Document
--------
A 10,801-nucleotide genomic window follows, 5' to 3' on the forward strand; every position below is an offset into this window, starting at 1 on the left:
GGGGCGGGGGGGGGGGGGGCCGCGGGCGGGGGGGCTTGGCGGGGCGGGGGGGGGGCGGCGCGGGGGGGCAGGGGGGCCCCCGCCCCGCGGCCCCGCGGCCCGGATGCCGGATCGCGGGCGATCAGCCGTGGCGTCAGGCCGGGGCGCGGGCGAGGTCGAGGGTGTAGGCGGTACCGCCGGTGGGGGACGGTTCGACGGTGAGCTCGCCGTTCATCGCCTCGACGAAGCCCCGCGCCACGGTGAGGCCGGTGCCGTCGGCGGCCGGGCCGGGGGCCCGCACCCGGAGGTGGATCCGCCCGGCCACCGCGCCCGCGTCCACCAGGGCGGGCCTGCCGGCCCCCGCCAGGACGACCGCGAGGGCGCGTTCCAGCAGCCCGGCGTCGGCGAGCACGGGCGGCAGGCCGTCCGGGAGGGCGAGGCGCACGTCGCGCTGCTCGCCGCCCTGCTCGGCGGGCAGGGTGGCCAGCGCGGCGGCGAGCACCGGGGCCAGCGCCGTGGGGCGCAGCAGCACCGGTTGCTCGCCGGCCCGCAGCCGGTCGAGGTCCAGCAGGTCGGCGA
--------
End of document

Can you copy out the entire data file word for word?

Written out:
A 10,801-nucleotide genomic window follows, 5' to 3' on the forward strand; every position below is an offset into this window, starting at 1 on the left:
GGGGCGGGGGGGGGGGGGGCCGCGGGCGGGGGGGCTTGGCGGGGCGGGGGGGGGGCGGCGCGGGGGGGCAGGGGGGCCCCCGCCCCGCGGCCCCGCGGCCCGGATGCCGGATCGCGGGCGATCAGCCGTGGCGTCAGGCCGGGGCGCGGGCGAGGTCGAGGGTGTAGGCGGTACCGCCGGTGGGGGACGGTTCGACGGTGAGCTCGCCGTTCATCGCCTCGACGAAGCCCCGCGCCACGGTGAGGCCGGTGCCGTCGGCGGCCGGGCCGGGGGCCCGCACCCGGAGGTGGATCCGCCCGGCCACCGCGCCCGCGTCCACCAGGGCGGGCCTGCCGGCCCCCGCCAGGACGACCGCGAGGGCGCGTTCCAGCAGCCCGGCGTCGGCGAGCACGGGCGGCAGGCCGTCCGGGAGGGCGAGGCGCACGTCGCGCTGCTCGCCGCCCTGCTCGGCGGGCAGGGTGGCCAGCGCGGCGGCGAGCACCGGGGCCAGCGCCGTGGGGCGCAGCAGCACCGGTTGCTCGCCGGCCCGCAGCCGGTCGAGGTCCAGCAGGTCGGCGA